The saga of Formula One's former chairman Gerhard Gribkowsky is turning out to be one of the longest-running scandals in the history of the sport and that is saying something. Gribkowsky was arrested in January last year on suspicion of receiving a bribe, breach of trust and tax evasion. He was charged with this in July 2011 and four months ago he was convicted by a court in Munich. At every step of the way new allegations have surfaced and although Gribkowsky's fate has been sealed, now is no exception. Reports are still emerging about the impact the case could have on F1 and its stakeholders.
The latest reports are perhaps the hardest to give credence to because, from behind the prison walls, Gribkowsky has given testimony which seems to put F1's controlling shareholder, the private equity firm CVC, in the thick of the action. One often wonders why anyone would want to use evidence from convicted criminals because by very virtue of their situation they may not be the most trustworthy of witnesses. Whilst it remains to be seen whether Gribkowsky's latest allegations hold any water, they seem to be some of the most fanciful of the case so far. Before we look at how they seem to bring CVC into the fray it is worth doing a quick recap of the twisting and turning events so far.
Gribkowsky became F1's chairman by virtue of his position as chief risk officer for German bank BayernLB which, until 2006, owned a 47.2% stake in the sport's former parent company SLEC. Gribkowsky was responsible for selling the bank's shares in F1 and in 2006 CVC paid it £527m ($839m) for them. Gribkowsky didn't tell his bosses that during the two years following the sale he personally received a total of £27.5m from F1's chief executive Bernie Ecclestone and his family's Bambino trust.
The money was paid into accounts in Austria where it was taxed at a lower rate than in it would in Germany where it should have been declared since Gribkowsky is resident there. This is why Gribkowsky was charged with tax evasion and he was also accused of breach of trust because he kept the payment secret from his bosses. However, it is the bribery charge which could have the most significant implications for F1. As Pitpass revealed last year, this charge was driven by the Munich prosecutors' belief that Gribkowsky received the money in return for him agreeing to sell to CVC which was allegedly Ecclestone's preferred choice because they wanted to retain him as F1's boss.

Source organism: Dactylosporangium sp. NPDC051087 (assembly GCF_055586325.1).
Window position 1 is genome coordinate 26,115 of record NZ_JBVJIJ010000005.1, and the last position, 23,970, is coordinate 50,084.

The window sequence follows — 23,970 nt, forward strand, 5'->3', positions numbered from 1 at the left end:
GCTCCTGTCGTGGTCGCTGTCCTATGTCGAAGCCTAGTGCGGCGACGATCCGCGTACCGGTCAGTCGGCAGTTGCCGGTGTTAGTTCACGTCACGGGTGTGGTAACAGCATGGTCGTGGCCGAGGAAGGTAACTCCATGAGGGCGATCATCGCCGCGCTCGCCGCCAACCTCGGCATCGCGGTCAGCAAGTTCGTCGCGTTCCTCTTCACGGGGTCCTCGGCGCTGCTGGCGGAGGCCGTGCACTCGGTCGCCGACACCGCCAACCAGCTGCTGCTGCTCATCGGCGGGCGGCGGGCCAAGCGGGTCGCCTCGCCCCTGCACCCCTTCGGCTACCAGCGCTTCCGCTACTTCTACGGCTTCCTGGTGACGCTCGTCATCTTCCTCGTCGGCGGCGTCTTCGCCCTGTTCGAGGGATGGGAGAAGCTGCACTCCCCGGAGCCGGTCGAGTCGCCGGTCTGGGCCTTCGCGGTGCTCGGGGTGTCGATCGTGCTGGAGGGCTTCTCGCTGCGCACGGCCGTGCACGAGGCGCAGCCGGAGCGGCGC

Ecclestone has disputed this version of events and last year revealed to Christian Sylt "I had a contract with BayernLB so they couldn't have fired me. [CVC] bought the contract so they had to take me as well." He has not denied paying the money but last year also revealed to Sylt that Bambino paid its share because Gribkowsky was doing property consultancy for the trust. Ecclestone says he paid his share of the money because Gribkowsky threatened that if this was not done he would tell the UK's tax authority that the F1 boss controlled Bambino.
There is no evidence that Ecclestone controlled Bambino, and he stresses that there was no substance behind this allegation, however he adds that he would have had to spend years in court defending it if Gribkowsky had tipped off the tax authority. At the time, the trust had not been given the green light by the UK tax authority and in the event that a court decision had gone against Ecclestone it would have been costly. Bambino has made around £2.4bn from F1 but no tax has been paid on the money as it is based in Liechtenstein. Ecclestone is a UK taxpayer so if he was found to be in control of the trust it could be declared a sham meaning that he would have to pay tax on the money which would leave him with a bill of around £1bn.
In June Gribkowsky testified in court that, after reflecting on the situation, he agreed he had been bribed. This led to his conviction for bribery but Gribkowsky's motives have been questioned because he was previously told that if he confessed his punishment would be more lenient and in the end he was sentenced to eight and a half years rather than up to 15.
To summarise, the prosecutors believed that Gribkowsky was bribed so that he would wave through the sale of F1 to CVC whereas Ecclestone says that there was no bribe as in fact he paid Gribkowsky to stop him making false allegations about his tax affairs. In the end Gribkowsky was convicted of receiving a bribe because he confessed to it. However, this confession is not proof that Ecclestone's version of events is inaccurate. Ecclestone has not been charged with any wrongdoing and was not a party in the recent trial so he has not had a chance to defend himself against Gribkowsky's confession.
It has been rumoured that Ecclestone would have to be charged with paying a bribe now that the prosecutors have convicted Gribkowsky of receiving it. However, in fact, the opposite may well be the case.
Gribkowsky's confession sealed his fate but precious little other evidence came to light in court proving that he received the money to wave through the sale to CVC. Indeed, plenty of evidence seems to contradict this theory. If the prosecutors charge Ecclestone then this evidence will have to be heard in great detail. Not only would the prosecutors have to face the full force of Ecclestone's legal might but they would also have to bear in mind that if he is found innocent of paying a bribe then it would call into question their conviction of Gribkowsky for receiving one.
Then comes the question of why they would charge Ecclestone now when they have had ample opportunity to do so earlier. Soon after the prosecutors discovered that Gribkowsky had received the money, and had not paid enough tax on it, they arrested him for fear that he would flee to a country which had no extradition treaty with Germany.